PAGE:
Lukatela, G. & Turvey, M.T. (1993). Similar attentional, frequency, and associative effects for pseudohomophones and words. Journal of Experimental Psychology: Human Perception and Performance, 19, 166-178.

Lukatela, G., Turvey, M.T., Feldman, L.B., Carello, C., & Katz, L. (1989). Alphabetic priming in bi-alphabetical word perception. Journal of Memory and Language, 28, 237-254.

Masson, M.E.J. (1991). A distributed memory model of context effects in word identification. In D. Besner & G.W. Humphreys (Eds.), Basic processes in reading: Visual word recognition (pp. 223-263). Hillsdale, NJ: Erlbaum.

McClelland, J.L, & Rumelhart, D.E. (1981). An interactive activation model of context effects in letter perception: Part 1. An account of basic findings. Psychological Review, 88, 375-407.

McCusker, X., Hillinger, M.L., & Bias, R.G. (1981). Phonological recoding and reading. Psychological Bulletin, 89, 217-245.

Michaels, C., & Turvey, M.T. (1979). Central sources of visual masking: Indexing structures supporting seeing at a single brief glance. Psychological Research, 41, 1-61.

Paap, K.R., Newsome, S.L., McDonald, J.E., & Schvaneveldt, R.W. (1982). An activation-verification model for letter and word recognition: The word superiority effect. Psychological Review, 89, 573-594.

Paap, K.R., & Noel, R.W. (1991). Dual-route models of print to sound: Still a good horse race. Psychological Research, 53, 13-24.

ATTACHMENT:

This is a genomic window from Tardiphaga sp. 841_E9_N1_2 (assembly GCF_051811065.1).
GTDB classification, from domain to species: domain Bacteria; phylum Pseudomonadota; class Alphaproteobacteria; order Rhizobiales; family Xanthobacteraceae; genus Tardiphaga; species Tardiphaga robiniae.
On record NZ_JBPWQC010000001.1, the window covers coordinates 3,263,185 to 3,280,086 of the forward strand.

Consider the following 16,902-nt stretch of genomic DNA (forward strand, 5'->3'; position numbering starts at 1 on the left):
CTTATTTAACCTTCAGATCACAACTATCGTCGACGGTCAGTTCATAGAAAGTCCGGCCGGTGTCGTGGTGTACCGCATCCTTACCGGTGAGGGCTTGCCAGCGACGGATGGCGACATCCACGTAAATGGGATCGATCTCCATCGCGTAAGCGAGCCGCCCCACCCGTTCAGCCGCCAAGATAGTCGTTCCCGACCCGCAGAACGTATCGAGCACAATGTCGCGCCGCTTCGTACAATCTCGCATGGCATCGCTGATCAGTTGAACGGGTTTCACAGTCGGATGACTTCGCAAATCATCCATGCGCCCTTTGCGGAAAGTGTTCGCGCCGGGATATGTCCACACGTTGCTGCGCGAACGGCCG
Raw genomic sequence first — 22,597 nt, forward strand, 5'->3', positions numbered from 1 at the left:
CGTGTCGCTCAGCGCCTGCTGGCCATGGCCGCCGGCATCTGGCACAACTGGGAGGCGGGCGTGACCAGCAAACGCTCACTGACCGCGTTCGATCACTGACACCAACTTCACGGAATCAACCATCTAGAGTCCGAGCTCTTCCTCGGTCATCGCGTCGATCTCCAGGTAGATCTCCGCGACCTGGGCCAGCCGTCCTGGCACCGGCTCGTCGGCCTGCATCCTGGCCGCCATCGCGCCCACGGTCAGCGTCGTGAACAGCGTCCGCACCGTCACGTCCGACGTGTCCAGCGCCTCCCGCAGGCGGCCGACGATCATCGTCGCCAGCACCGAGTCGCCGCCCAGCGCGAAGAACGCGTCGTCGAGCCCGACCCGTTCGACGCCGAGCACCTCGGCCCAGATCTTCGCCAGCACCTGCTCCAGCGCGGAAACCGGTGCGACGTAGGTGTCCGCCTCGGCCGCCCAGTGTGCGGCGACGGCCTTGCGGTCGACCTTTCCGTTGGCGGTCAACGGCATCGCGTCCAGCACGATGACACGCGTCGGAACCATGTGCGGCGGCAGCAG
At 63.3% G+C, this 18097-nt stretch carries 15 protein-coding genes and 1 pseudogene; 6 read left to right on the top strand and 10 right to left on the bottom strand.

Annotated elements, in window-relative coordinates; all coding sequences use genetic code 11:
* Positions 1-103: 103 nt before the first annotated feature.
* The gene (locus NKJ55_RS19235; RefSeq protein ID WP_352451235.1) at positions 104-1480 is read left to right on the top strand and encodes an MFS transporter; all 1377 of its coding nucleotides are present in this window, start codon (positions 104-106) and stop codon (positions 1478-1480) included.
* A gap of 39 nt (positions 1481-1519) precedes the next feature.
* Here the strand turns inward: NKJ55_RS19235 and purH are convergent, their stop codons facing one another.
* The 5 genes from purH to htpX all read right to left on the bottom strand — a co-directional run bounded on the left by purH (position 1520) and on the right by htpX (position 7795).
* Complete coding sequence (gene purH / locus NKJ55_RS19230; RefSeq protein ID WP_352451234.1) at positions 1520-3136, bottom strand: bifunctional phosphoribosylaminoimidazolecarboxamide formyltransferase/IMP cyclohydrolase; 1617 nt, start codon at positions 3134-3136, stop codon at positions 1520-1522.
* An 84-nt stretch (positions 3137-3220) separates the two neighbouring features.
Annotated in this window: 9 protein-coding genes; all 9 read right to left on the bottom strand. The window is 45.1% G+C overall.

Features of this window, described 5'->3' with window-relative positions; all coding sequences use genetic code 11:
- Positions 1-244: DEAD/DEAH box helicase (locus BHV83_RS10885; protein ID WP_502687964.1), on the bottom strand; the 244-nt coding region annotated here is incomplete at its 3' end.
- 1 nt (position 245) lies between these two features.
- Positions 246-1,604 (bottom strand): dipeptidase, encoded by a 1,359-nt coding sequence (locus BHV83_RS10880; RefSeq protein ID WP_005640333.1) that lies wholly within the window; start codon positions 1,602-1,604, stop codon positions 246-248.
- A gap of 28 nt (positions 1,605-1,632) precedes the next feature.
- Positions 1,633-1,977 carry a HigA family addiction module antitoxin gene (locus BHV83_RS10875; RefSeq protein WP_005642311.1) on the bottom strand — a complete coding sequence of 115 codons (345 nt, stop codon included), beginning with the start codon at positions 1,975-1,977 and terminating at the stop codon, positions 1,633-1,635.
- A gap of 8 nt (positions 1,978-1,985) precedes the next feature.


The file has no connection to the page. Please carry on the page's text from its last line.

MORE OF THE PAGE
Paap, K.R., Noel, R.W., & Johansen, L.S. (1992). Dual-route models of print to sound: Red herrings and real horses. In R. Frost & L. Katz (Eds.), Orthography, morphology, and meaning (pp. 293-318). Amsterdam: North-Holland.

Perfetti, C.A., Bell, L.C., & Delaney, S. (1988). Automatic (pre-lexical) phonetic activation in silent word reading: Evidence from backward masking. Journal of Memory and Language, 27, 59-70.

Rosson, M. (1985). The interaction of pronunciation rules and lexical representations in reading aloud. Memory & Cognition, 13, 90-99.

Rubenstein, H., Lewis, S.S., & Rubenstein, M.A. (1971). Evidence for phonemic recoding in visual word recognition. Journal of Verbal Learning and Verbal Behavior, 10, 645-657.

Seidenberg, M.S., Waters, G.S., Barnes, M.A., & Tanenhaus, M.K. (1984). When does irregular spelling or pronunciation influence word recognition? Journal of Verbal Learning and Verbal Behavior, 23, 383-404.

Smith, F. (1971). Understanding reading: A psycholinguistic analysis of reading and learning to read. New York: Holt, Rinehart, & Winston.

Van Orden, G.C., Johnston, J.C., & Hale, B.L. (1988). Word identification in reading proceeds from spelling to sound to meaning. Journal Experimental Psychology: Learning, Memory, and Cognition, 14, 371-385.

Van Orden, G.C., Pennington, B.F., & Stone, G.O. (1990). Word identification in reading and the promise of subsymbolic psycholinguistics. Psychological Review, 97, 488-522.

Lukatela and Turvey 1994B
In 9 experiments, a target word (e.g. frog) was named following an associate (toad), or a word (e.g., towed) or nonword (e.g., tode) homophonic with the associate. At brief (e.g., 50ms) stimulus onset asynchronies (SOAs), the 3 primes produced equal associative priming. At a long SOA (250ms), priming by toad was matched by tode but not by towed. Equal priming at brief SOAs by the 3 primes and no priming by orthographic controls (told, tord) suggests that lexical access is initially phonological. Towed priming less than tode at SOA = 250ms suggests that phonologically activated representations whose input orthography does not match the addressed spelling (available only for words) are eventually suppressed. Phonological constraints on lexical access precede and set the stage for orthographic constraints.
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12-Mar-2002

Brian MacWhinney